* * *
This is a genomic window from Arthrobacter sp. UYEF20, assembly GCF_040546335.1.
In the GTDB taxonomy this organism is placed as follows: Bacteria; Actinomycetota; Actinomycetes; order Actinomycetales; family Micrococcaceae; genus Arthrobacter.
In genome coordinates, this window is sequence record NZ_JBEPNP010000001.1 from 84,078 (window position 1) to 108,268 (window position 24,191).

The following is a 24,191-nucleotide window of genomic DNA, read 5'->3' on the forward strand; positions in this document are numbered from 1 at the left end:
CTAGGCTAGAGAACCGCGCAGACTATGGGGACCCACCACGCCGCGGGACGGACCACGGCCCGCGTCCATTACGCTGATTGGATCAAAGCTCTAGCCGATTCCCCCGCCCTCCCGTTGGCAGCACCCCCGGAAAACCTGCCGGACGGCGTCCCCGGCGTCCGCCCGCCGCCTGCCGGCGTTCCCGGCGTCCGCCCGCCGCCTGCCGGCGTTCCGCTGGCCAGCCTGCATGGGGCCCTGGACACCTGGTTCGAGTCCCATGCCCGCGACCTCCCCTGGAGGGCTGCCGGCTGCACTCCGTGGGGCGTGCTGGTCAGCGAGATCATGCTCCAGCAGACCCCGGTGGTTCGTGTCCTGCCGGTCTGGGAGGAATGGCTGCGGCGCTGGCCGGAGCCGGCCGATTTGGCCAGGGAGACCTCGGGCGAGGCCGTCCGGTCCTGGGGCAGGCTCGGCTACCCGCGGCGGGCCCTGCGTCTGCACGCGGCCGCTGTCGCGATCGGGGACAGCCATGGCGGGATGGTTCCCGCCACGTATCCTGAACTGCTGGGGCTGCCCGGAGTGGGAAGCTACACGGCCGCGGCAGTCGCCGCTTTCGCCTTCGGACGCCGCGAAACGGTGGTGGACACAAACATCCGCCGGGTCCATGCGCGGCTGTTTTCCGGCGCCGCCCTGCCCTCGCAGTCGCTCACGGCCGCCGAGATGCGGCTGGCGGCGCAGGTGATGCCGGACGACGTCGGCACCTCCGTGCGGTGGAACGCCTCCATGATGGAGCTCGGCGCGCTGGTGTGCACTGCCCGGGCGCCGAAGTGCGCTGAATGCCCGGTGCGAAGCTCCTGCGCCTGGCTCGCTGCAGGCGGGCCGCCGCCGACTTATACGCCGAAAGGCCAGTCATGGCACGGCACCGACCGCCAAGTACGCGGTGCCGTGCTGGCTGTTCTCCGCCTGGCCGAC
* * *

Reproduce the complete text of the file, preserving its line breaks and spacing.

This is a genomic window from Arthrobacter sp. UYEF20, assembly GCF_040546335.1.
In the GTDB taxonomy this organism is placed as follows: Bacteria; Actinomycetota; Actinomycetes; order Actinomycetales; family Micrococcaceae; genus Arthrobacter.
In genome coordinates, this window is sequence record NZ_JBEPNP010000001.1 from 84,078 (window position 1) to 108,268 (window position 24,191).

The following is a 24,191-nucleotide window of genomic DNA, read 5'->3' on the forward strand; positions in this document are numbered from 1 at the left end:
CTAGGCTAGAGAACCGCGCAGACTATGGGGACCCACCACGCCGCGGGACGGACCACGGCCCGCGTCCATTACGCTGATTGGATCAAAGCTCTAGCCGATTCCCCCGCCCTCCCGTTGGCAGCACCCCCGGAAAACCTGCCGGACGGCGTCCCCGGCGTCCGCCCGCCGCCTGCCGGCGTTCCCGGCGTCCGCCCGCCGCCTGCCGGCGTTCCGCTGGCCAGCCTGCATGGGGCCCTGGACACCTGGTTCGAGTCCCATGCCCGCGACCTCCCCTGGAGGGCTGCCGGCTGCACTCCGTGGGGCGTGCTGGTCAGCGAGATCATGCTCCAGCAGACCCCGGTGGTTCGTGTCCTGCCGGTCTGGGAGGAATGGCTGCGGCGCTGGCCGGAGCCGGCCGATTTGGCCAGGGAGACCTCGGGCGAGGCCGTCCGGTCCTGGGGCAGGCTCGGCTACCCGCGGCGGGCCCTGCGTCTGCACGCGGCCGCTGTCGCGATCGGGGACAGCCATGGCGGGATGGTTCCCGCCACGTATCCTGAACTGCTGGGGCTGCCCGGAGTGGGAAGCTACACGGCCGCGGCAGTCGCCGCTTTCGCCTTCGGACGCCGCGAAACGGTGGTGGACACAAACATCCGCCGGGTCCATGCGCGGCTGTTTTCCGGCGCCGCCCTGCCCTCGCAGTCGCTCACGGCCGCCGAGATGCGGCTGGCGGCGCAGGTGATGCCGGACGACGTCGGCACCTCCGTGCGGTGGAACGCCTCCATGATGGAGCTCGGCGCGCTGGTGTGCACTGCCCGGGCGCCGAAGTGCGCTGAATGCCCGGTGCGAAGCTCCTGCGCCTGGCTCGCTGCAGGCGGGCCGCCGCCGACTTATACGCCGAAAGGCCAGTCATGGCACGGCACCGACCGCCAAGTACGCGGTGCCGTGCTGGCTGTTCTCCGCCTGGCCGAC